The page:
A School For Tomorrow


We need to work through the best ways to boost our health – how we make specific choices about what we will and will not do to become healthier physically and mentally in the short and long term.

Good health begins with the basics. All of us live a healthier life when we get the right amount of sleep, good food, exercise, and routine on a daily basis. What these things mean specifically will change depending on the where and when of our lives. Nonetheless, whatever our underlying physiological condition, we will do better when we take control of how we treat our body and its basic needs. 

On the whole, healthier people usually live longer lives. They can also tend to live richer and more fulfilled lives because of the greater degree of opportunity that their patterns of health open up to them. They can think more clearly and do what they need to do with a wider range of both intention and execution. What this means is that we need to pay attention to the things that we can genuinely influence for the better or worse about our health. We need to make good decisions about how we can improve our health and, therefore, unlock the other benefits that such decisions can bring. To do this, we need to think openly and honestly about these choices.

Let’s reflect on our routines. Each of us needs a balance of, on the one hand, orderliness, predictability and diligent work, as well as unstructured play and experimentation with what is new is part of a healthy life for all of us. This means we need to organise our time to allow ourselves to build patterns that allow us enough time to do the things we need to do and the things we enjoy doing. We need to bear in mind that making a choice between a “nice to” and a “need to” is more helpful than not. Not everything is a “must” and especially not a “must do now”. We need to make choices about priority and do the things we can to the best of our ability. There is enough stress and anxiety in our lives without us adding to it by not making these types of choices. Compounding this with a desire to be perfect in our execution simply does not help – there is a signal difference in being inspired to encounter excellence in our lives (which is very much possible and healthy) and seeking to meet an expectation of “no mistakes” (which is both impossible and unhealthy).
"Moderation. Small helpings. Sample a little bit of everything. These are the secrets of happiness and good health."
Julia Child
The degree to which we might be more or less conservative in our choices will depend largely on our personalities and circumstances. What is clear is that a life without choice or adventure is a life where we are less likely to grow beyond who we are today; a life with too little structure and too much fun will also limit our capacity to develop the habits we need to succeed.

Similarly, we need to make good choices about keeping the right company along the way. The right friends know when to push us and when to hold us back. They know when to laugh and when to be serious. Sometimes we will be very close to them and they will give us the precious gift of intimacy; sometimes they will be quite distant, giving us the benefit of an objectivity and a role model that we need to reflect on who we are becoming.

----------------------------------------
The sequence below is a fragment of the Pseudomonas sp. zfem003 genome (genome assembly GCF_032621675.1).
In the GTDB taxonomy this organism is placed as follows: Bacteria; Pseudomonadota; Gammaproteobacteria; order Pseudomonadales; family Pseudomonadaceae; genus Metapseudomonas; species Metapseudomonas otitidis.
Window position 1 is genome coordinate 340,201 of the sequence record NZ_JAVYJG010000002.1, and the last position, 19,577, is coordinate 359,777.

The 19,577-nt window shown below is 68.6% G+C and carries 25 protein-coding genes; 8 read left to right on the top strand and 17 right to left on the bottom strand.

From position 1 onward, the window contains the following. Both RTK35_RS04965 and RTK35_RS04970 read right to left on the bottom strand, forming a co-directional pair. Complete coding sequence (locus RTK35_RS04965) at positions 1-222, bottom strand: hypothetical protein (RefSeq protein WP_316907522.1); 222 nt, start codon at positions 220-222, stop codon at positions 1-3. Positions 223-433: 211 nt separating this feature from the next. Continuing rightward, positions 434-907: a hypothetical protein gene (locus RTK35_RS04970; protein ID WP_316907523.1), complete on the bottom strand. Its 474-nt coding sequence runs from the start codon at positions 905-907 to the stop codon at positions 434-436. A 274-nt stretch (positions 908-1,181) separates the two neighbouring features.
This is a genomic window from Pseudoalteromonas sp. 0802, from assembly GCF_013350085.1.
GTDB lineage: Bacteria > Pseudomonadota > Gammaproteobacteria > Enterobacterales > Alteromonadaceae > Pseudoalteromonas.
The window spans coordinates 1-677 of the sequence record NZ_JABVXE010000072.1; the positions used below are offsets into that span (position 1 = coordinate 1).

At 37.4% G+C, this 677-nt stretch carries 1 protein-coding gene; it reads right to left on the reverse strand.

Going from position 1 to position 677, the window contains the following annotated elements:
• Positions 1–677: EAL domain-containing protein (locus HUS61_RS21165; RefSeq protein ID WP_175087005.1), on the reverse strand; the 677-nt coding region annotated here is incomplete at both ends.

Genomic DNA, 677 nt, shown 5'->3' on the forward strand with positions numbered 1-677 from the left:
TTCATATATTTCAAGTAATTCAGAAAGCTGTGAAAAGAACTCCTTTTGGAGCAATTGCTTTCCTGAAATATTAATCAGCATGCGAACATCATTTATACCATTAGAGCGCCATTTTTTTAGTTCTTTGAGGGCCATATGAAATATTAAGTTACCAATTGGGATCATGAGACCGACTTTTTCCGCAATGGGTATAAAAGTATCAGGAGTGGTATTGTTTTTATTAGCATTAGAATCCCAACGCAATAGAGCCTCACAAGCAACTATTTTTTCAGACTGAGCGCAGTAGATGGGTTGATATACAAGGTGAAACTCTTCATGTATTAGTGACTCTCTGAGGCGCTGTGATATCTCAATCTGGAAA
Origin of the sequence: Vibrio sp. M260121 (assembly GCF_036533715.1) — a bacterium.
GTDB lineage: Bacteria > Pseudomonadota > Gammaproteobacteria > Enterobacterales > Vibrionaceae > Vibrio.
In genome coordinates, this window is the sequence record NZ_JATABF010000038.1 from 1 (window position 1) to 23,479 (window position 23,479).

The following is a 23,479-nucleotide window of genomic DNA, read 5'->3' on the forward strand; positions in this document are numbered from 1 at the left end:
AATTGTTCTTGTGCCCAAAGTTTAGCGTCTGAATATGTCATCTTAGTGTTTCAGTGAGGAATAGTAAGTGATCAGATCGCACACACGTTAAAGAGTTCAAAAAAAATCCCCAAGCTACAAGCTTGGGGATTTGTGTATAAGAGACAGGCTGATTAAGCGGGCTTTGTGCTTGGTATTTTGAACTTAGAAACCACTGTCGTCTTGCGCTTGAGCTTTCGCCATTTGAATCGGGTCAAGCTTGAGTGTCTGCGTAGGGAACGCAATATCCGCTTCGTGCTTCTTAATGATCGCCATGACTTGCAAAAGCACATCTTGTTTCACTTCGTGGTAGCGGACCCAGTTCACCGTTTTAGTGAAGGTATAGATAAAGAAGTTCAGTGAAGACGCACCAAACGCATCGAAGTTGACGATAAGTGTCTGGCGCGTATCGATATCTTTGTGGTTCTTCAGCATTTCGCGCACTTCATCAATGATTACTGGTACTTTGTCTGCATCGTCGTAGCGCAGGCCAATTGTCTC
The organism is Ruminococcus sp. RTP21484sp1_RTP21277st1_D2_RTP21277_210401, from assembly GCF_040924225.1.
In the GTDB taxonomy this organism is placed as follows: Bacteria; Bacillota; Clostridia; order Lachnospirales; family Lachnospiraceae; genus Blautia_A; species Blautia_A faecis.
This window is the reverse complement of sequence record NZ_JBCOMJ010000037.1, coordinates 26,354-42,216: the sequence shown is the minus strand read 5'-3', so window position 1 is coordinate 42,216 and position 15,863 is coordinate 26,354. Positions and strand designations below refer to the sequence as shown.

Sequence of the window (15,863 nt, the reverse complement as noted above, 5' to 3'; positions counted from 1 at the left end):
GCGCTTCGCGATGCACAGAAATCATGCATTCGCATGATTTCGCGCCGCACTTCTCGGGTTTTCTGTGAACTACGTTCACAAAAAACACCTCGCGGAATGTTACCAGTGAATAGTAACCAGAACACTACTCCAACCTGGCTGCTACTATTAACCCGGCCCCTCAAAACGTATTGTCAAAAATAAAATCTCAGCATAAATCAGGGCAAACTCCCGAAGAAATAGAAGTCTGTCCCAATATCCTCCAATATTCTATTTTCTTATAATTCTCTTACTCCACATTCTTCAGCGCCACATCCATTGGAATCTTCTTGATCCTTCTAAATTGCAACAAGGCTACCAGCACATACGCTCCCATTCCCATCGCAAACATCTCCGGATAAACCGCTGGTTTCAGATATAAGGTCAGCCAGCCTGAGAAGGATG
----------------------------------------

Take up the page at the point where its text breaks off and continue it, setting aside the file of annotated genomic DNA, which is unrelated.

We also need to know how to move from the illusion of absolute safety into identifying, building and maintaining the right appetite to take appropriate risks. Life isn’t safe; there are and will always be dangers to our personal and collective security along the way and we need to know how to encounter them and navigate through or around them. Some of them will pay off and some of them will not. There will be ups and downs along the way. But we won’t learn much if we avoid them all. Neither are we likely to survive unscathed if we take them all on.

Above all, on The Pathway to Excellence, we must build the experience that allows us to know our bodies and take care of our physical and mental health. We need to listen out for the warning signs of impending hurt and try to do what we can to take action to avoid it or, if that is not possible, to reduce the amount of harm. We need to understand how to build structures in our lives that help us to establish the reservoir of good health that will act as our strongest possible defence to specific occasions of poor health. We need to employ good thinking about this. We need to do what aligns with our sense of what is good and right, no matter how hard the temptations of the moment or the attractions of being popular might interfere with this. We need to do more of what is good for us in the long term and make decisions on this basis rather than on what is seductively easy and attractive in the short term. We need to avoid rationalising bad choices with arguments that are framed with the purpose of self-justification that applying an objective analysis about what might really benefit us and those around us.

And then we need to do it.

We can contemplate the state of our Health by considering the following questions:
    • Do I have access to a trusted doctor or other health practitioner for routine check-ups and as needed for professional help in addressing an illness or a health concern?
    • Do I have good sleep routines, and am aware and knowledgeable about how much sleep I need to perform well?
    • Do I keep myself informed about the health effects of substance use, monitor my behaviours, and make good and responsible choices for me?
    • Am I informed about healthy living, and make good choices about diet and exercise?
    • Am I knowledgeable about take responsibility for my sexual health, making the right choices for me and always having respect for others.



emotional intelligence

reflective habits